Friday, January 16, 2009

Winter Training

Having been mostly home-bound the past couple months, I did not have the chance to go on long cycling adventures like I did earlier in the year. Having worked so hard at improving my fitness level, I thought I should find an alternate way to stay in shape. It would be a shame to lose all my gains.

It looks like I have found the solution — a bicycle trainer. This is a device that I attach to my bicycle that converts it to a stationary bike. It is basically a simple stand that holds the bicycle upright by the rear axle, and provides resistance to the rear wheel.

All the time I have attempted in years past to ride an actual stationary bicycle resulted in my becoming bored to the point of mental pain. My hope was that since I am using one of my actual bicycles, I would have some familiarity and comfort, leading to a better experience.

Although skeptical, I decided to give it a try. The fact that I did not have to buy a new trainer (my friend Rom lent me his since he was not currently using it) made it easier to start the experiment.

Click on either picture to see the full-size image.
Here you can see my bicycle set up on one side of the garage. I have placed the front wheel on some wooden planks to keep the bicycle level. In the second picture, you can see a close-up of the bicycle attachment to the trainer. It is being held by both sides of the rear axle, and a resistance cylinder is pressed to the tire.

It was probably good that I was expecting the experience to be boring, because I was able to put up with it and get a good workout the first time I tried it. I found that I could pass the time by listening to my MP3 player while riding. (I will do a future report on what exactly I listen to when I ride.) The trainer itself has 5 resistance settings, plus I can further adjust resistance by shifting gears on my bicycle.

I eventually found a routine to get a good workout in a one hour session. I start with 5 minutes of low intensity (medium gearing, medium cadence), then follow with 10 minutes of medium intensity (high gearing, medium cadence), and then 5 minutes of high intensity (high gearing, high cadence). I then twice repeat the sequence of medium/high intensity. Then I finish with 5 minutes medium intensity followed by 5 minutes low intensity.

I set up the bicycle in the garage instead of in the house for one big reason — sweat. My workout requires enough effort that I am dripping with perspiration for the last half hour. I did not want the bother of keeping it from getting on the carpet indoors. Plus the garage is much colder than the inside of the house, so I don't start sweating until later into the workout. It is a good indication that I am getting a good workout that I am sweating profusely even in a 50°F garage.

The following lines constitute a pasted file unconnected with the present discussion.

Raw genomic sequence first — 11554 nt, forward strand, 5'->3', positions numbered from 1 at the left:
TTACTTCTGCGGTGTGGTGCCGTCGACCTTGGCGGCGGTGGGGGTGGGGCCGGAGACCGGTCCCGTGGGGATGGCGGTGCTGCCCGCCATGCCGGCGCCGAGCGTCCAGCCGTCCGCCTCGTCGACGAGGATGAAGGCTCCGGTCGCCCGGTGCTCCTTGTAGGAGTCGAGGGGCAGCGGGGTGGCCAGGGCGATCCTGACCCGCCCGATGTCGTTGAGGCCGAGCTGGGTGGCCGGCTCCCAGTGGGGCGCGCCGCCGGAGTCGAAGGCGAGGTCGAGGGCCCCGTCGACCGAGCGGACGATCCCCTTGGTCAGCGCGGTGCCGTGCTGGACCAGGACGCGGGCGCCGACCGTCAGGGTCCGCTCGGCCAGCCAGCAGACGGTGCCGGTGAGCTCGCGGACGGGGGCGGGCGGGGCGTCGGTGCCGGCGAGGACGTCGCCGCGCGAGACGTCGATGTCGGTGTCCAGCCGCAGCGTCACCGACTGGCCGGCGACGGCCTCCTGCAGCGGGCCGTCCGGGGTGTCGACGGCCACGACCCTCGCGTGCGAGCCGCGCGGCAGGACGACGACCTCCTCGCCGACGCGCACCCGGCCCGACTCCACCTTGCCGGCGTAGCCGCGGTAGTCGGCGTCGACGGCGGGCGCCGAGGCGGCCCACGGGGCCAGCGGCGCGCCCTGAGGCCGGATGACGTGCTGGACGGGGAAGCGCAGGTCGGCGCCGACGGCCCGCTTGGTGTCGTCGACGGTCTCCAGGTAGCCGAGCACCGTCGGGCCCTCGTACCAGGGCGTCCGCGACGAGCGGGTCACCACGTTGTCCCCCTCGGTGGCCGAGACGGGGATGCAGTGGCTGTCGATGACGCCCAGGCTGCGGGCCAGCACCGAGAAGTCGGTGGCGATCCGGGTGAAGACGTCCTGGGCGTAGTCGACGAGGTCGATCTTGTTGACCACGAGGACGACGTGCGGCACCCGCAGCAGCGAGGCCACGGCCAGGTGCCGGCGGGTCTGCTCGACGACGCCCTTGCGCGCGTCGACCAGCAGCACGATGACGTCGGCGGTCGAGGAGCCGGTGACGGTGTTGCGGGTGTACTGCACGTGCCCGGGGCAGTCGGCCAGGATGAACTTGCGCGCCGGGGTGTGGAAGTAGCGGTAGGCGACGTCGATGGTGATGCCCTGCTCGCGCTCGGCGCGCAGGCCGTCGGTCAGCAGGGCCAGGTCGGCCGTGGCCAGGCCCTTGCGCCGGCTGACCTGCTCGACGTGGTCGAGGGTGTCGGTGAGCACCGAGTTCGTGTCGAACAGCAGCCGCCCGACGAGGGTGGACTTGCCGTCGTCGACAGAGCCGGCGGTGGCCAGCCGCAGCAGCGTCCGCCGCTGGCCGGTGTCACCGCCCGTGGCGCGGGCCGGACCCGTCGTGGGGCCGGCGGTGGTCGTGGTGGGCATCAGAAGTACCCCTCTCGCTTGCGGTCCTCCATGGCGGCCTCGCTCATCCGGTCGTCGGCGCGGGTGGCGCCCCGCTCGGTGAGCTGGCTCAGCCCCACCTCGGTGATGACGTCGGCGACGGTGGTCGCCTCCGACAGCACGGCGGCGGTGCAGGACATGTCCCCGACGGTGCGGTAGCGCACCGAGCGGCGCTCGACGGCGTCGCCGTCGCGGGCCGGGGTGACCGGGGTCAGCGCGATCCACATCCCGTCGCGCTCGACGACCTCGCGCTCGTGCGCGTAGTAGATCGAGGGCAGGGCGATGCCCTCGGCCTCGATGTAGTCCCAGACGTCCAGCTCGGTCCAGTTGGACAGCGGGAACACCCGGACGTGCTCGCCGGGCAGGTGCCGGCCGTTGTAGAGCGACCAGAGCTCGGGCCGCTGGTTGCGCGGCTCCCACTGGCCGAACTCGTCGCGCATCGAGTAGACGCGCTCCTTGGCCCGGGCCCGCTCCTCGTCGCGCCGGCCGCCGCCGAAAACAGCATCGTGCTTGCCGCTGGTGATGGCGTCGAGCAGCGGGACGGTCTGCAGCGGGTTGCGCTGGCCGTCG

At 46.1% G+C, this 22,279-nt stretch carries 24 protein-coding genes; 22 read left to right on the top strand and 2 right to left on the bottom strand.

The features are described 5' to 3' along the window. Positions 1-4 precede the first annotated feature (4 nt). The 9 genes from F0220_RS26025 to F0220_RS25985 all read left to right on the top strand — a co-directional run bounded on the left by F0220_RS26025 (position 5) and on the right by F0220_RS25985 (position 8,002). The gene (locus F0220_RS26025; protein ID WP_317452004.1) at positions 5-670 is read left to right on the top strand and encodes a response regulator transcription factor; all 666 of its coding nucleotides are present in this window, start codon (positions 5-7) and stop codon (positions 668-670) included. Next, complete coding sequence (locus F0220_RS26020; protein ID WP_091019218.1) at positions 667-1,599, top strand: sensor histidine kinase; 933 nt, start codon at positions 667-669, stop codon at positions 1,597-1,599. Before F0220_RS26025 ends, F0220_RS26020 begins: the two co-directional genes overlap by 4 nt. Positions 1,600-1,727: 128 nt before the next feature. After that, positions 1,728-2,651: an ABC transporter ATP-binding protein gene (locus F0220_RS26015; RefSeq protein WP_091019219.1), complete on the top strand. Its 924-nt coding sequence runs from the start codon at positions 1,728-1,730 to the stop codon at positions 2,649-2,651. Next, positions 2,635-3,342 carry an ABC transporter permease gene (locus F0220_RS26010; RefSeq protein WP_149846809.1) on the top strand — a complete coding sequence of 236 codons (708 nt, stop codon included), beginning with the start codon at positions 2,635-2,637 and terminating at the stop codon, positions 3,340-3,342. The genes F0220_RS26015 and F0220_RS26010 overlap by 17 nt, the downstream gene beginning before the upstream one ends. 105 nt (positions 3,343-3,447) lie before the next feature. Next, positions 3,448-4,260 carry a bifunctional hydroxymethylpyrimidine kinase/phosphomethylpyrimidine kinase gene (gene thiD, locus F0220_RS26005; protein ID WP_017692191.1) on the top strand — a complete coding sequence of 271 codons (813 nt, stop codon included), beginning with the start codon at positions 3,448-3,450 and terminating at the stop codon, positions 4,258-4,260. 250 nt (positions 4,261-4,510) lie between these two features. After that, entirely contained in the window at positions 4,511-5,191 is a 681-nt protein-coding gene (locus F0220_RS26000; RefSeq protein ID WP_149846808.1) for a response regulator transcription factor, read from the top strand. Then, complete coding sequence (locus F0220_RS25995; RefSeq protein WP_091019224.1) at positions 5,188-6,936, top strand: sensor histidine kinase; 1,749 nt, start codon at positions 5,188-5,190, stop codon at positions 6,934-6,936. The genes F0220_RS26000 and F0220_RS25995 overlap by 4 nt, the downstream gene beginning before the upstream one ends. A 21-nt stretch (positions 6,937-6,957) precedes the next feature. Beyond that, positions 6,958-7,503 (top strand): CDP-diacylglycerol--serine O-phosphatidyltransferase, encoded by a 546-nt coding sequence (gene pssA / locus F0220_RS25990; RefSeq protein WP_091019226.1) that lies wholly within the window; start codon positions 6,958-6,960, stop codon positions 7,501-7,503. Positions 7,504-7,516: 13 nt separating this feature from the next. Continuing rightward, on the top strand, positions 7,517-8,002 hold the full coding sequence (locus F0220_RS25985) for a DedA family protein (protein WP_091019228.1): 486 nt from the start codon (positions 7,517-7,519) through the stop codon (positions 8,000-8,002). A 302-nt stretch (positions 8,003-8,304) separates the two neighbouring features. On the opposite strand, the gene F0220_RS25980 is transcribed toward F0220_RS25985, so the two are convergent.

But the real indicator of the value of the workout would be by whether I am keeping my level of conditioning. I found that the few times that I have been able to get out for short rides, my legs were stronger than they would have been had I not been using the trainer. My hill-climbing strength seemed to have remained at the level it was when I was riding regularly. However, my flat ground strength seemed to have increased. But maybe this was just in my head, since this type of riding is what the trainer simulates the closest.

Last weekend, I had the chance to measure my fitness somewhat objectively. I did a longer ride from home, and the route included Old La Honda Road. As I have mentioned before, this is the benchmark climb for most Bay Area cycling enthusiasts. My time of 26 minutes 20 seconds up the hill matched my personal best. This time pegs me as an "intermediate" level rider. A cyclist fit enough to race competitively would do it in under 20 minutes. Beginner-level riders would probably take 35 minutes or more. Anyone not in shape probably could not make it up the hill at all.

So I am declaring my bicycle trainer experiment a success thus far. I have maintained my fitness level despite not having the time to bicycle outside as much as I used to. I have been able to adjust my schedule so that I am able to ride the trainer for one hour before work 3 days a week. (I am finding that I need to have a couple rest days in my schedule to allow my leg muscles to recover.)

The next season of centuries and double centuries will start in another month or so. Time-wise, I am not yet in a position to plan to do any of them. It's good to know that fitness-wise, I am keeping the same level. So I do not need to plan this far in advance which organized rides I want to do — I can make a last-minute decision, thanks to my trainer.

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